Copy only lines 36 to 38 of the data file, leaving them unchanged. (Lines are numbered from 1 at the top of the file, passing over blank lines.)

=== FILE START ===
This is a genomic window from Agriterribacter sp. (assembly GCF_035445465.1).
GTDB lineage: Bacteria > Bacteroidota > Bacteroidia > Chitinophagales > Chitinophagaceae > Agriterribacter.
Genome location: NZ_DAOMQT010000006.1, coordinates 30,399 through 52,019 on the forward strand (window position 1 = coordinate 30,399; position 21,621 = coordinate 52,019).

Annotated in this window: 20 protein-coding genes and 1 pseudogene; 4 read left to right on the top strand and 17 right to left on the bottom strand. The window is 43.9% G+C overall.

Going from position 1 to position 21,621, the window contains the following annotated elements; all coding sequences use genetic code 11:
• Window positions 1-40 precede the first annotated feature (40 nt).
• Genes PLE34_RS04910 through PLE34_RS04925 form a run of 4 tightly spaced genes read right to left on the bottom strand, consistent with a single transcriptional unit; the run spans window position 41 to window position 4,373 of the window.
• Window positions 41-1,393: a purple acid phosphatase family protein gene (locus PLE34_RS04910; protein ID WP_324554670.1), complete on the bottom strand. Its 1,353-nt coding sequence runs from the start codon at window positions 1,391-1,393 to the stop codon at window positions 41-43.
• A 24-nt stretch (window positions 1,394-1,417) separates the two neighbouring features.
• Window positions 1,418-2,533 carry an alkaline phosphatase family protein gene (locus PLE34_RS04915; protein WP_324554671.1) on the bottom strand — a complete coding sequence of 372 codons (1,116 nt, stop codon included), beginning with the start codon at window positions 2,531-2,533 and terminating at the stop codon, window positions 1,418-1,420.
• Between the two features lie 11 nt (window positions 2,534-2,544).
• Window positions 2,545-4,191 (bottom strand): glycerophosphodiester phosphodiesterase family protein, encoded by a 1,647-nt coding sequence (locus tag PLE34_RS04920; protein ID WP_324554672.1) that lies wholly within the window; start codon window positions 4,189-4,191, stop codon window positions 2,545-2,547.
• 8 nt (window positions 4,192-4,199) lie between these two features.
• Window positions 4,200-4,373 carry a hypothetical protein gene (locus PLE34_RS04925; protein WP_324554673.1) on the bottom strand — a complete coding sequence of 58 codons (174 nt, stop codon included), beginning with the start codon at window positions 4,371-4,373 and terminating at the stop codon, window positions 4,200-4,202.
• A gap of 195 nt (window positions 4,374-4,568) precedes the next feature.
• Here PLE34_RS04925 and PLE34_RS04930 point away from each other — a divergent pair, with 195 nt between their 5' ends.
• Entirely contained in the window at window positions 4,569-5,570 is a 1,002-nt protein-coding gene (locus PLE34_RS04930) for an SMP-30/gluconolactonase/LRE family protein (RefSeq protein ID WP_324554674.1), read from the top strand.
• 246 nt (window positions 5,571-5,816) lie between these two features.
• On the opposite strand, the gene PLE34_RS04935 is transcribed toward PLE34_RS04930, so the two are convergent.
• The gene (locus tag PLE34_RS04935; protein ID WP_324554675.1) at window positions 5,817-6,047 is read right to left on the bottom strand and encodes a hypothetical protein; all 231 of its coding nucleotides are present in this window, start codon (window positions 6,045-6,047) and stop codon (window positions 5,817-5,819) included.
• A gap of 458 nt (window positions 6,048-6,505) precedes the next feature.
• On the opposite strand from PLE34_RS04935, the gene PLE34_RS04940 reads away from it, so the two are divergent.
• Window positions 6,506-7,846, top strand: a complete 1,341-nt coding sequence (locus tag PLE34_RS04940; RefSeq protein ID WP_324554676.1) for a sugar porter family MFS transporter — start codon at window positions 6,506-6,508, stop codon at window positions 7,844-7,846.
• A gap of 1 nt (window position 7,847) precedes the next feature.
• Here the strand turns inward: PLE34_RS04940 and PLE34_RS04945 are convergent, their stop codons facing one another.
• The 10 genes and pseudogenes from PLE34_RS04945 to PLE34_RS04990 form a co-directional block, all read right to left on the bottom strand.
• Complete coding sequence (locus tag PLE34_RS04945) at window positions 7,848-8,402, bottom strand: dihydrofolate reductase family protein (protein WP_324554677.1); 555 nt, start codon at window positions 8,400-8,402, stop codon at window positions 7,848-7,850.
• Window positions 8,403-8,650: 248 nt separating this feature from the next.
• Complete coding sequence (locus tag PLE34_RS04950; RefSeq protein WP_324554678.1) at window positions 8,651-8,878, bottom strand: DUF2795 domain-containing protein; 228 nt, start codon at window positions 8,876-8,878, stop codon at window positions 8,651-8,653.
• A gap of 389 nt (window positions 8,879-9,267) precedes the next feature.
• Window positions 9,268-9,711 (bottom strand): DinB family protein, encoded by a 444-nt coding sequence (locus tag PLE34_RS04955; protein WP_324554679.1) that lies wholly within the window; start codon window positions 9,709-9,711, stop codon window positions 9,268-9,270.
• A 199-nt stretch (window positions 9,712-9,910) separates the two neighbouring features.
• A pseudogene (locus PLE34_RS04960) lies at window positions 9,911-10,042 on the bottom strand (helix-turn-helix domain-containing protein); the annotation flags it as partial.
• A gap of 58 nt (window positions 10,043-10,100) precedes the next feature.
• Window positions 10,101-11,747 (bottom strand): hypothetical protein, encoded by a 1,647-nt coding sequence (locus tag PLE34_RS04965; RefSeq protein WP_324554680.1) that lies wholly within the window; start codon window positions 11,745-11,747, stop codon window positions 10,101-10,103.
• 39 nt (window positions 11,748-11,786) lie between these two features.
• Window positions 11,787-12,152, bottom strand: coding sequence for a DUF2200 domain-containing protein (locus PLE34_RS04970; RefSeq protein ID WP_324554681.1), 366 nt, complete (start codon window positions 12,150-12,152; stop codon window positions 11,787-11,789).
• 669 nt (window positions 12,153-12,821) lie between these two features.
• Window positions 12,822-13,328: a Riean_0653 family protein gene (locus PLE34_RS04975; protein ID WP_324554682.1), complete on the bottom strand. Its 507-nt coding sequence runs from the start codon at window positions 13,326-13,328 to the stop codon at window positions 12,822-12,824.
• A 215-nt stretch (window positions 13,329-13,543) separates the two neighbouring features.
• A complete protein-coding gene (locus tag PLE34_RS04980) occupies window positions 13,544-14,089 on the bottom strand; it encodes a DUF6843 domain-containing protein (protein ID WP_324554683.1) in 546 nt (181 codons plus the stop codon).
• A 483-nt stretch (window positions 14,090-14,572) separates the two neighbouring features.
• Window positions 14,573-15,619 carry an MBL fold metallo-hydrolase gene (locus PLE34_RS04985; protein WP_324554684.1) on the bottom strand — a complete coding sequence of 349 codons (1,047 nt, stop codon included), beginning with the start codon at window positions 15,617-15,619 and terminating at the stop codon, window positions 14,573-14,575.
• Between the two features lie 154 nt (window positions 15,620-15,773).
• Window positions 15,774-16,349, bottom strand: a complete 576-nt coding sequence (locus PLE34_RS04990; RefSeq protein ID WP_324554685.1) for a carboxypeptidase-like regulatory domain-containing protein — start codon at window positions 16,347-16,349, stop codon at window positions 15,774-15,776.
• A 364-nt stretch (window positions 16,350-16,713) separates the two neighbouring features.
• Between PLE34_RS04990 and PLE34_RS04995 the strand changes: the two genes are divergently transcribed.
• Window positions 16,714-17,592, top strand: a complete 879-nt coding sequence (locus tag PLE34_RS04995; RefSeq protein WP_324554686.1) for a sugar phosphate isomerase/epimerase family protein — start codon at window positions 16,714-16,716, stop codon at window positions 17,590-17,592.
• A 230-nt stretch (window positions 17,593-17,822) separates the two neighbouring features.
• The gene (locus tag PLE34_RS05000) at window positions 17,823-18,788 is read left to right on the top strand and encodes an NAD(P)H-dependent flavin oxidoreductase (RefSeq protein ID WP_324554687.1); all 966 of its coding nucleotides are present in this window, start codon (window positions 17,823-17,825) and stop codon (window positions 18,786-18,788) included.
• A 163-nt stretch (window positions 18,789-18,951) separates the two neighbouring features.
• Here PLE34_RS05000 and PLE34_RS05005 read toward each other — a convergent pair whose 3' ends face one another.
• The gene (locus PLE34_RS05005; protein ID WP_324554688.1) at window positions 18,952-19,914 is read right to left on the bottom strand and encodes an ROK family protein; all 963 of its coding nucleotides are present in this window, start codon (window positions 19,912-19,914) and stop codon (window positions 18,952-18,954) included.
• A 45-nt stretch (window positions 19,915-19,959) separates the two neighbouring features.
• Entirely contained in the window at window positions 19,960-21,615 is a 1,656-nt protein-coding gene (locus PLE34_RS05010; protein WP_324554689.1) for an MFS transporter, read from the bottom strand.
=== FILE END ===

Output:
• 39 nt (window positions 11,748-11,786) lie between these two features.
• Window positions 11,787-12,152, bottom strand: coding sequence for a DUF2200 domain-containing protein (locus PLE34_RS04970; RefSeq protein ID WP_324554681.1), 366 nt, complete (start codon window positions 12,150-12,152; stop codon window positions 11,787-11,789).
• 669 nt (window positions 12,153-12,821) lie between these two features.